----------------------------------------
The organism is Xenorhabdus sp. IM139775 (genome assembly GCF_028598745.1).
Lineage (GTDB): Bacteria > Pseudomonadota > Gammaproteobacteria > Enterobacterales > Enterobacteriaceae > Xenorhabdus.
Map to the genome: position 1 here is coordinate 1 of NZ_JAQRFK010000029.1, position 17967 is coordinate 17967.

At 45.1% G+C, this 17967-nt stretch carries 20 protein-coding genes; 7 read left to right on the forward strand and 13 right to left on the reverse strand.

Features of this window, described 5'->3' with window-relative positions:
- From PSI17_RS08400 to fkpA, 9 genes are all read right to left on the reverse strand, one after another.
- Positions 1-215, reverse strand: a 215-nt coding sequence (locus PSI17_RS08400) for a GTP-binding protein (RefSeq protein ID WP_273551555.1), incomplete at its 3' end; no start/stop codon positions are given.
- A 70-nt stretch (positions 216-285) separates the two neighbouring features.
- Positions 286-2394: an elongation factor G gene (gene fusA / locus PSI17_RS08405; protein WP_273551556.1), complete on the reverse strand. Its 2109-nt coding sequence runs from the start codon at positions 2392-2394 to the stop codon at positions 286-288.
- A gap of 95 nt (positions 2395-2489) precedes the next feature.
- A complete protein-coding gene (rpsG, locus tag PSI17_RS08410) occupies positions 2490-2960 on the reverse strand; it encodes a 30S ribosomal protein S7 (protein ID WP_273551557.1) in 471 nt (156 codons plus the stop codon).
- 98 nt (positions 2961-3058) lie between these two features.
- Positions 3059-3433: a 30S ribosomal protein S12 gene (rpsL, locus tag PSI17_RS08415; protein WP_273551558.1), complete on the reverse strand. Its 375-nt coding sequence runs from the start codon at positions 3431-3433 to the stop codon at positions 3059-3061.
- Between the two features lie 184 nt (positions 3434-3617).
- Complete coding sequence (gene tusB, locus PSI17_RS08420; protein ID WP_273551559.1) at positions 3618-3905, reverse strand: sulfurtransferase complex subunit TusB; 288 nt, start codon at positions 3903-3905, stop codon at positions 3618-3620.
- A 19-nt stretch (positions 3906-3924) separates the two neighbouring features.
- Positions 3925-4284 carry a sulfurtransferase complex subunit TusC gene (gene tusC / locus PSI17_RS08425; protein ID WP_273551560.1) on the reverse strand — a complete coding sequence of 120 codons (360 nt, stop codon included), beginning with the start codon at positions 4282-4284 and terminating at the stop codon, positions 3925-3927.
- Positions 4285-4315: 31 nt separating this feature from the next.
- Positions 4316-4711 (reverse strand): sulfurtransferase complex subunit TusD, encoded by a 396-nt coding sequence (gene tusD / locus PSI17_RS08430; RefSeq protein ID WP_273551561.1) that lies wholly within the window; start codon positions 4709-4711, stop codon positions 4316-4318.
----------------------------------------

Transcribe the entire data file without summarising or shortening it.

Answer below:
The organism is Xenorhabdus sp. IM139775 (genome assembly GCF_028598745.1).
Lineage (GTDB): Bacteria > Pseudomonadota > Gammaproteobacteria > Enterobacterales > Enterobacteriaceae > Xenorhabdus.
Map to the genome: position 1 here is coordinate 1 of NZ_JAQRFK010000029.1, position 17967 is coordinate 17967.

At 45.1% G+C, this 17967-nt stretch carries 20 protein-coding genes; 7 read left to right on the forward strand and 13 right to left on the reverse strand.

Features of this window, described 5'->3' with window-relative positions:
- From PSI17_RS08400 to fkpA, 9 genes are all read right to left on the reverse strand, one after another.
- Positions 1-215, reverse strand: a 215-nt coding sequence (locus PSI17_RS08400) for a GTP-binding protein (RefSeq protein ID WP_273551555.1), incomplete at its 3' end; no start/stop codon positions are given.
- A 70-nt stretch (positions 216-285) separates the two neighbouring features.
- Positions 286-2394: an elongation factor G gene (gene fusA / locus PSI17_RS08405; protein WP_273551556.1), complete on the reverse strand. Its 2109-nt coding sequence runs from the start codon at positions 2392-2394 to the stop codon at positions 286-288.
- A gap of 95 nt (positions 2395-2489) precedes the next feature.
- A complete protein-coding gene (rpsG, locus tag PSI17_RS08410) occupies positions 2490-2960 on the reverse strand; it encodes a 30S ribosomal protein S7 (protein ID WP_273551557.1) in 471 nt (156 codons plus the stop codon).
- 98 nt (positions 2961-3058) lie between these two features.
- Positions 3059-3433: a 30S ribosomal protein S12 gene (rpsL, locus tag PSI17_RS08415; protein WP_273551558.1), complete on the reverse strand. Its 375-nt coding sequence runs from the start codon at positions 3431-3433 to the stop codon at positions 3059-3061.
- Between the two features lie 184 nt (positions 3434-3617).
- Complete coding sequence (gene tusB, locus PSI17_RS08420; protein ID WP_273551559.1) at positions 3618-3905, reverse strand: sulfurtransferase complex subunit TusB; 288 nt, start codon at positions 3903-3905, stop codon at positions 3618-3620.
- A 19-nt stretch (positions 3906-3924) separates the two neighbouring features.
- Positions 3925-4284 carry a sulfurtransferase complex subunit TusC gene (gene tusC / locus PSI17_RS08425; protein ID WP_273551560.1) on the reverse strand — a complete coding sequence of 120 codons (360 nt, stop codon included), beginning with the start codon at positions 4282-4284 and terminating at the stop codon, positions 3925-3927.
- Positions 4285-4315: 31 nt separating this feature from the next.
- Positions 4316-4711 (reverse strand): sulfurtransferase complex subunit TusD, encoded by a 396-nt coding sequence (gene tusD / locus PSI17_RS08430; RefSeq protein ID WP_273551561.1) that lies wholly within the window; start codon positions 4709-4711, stop codon positions 4316-4318.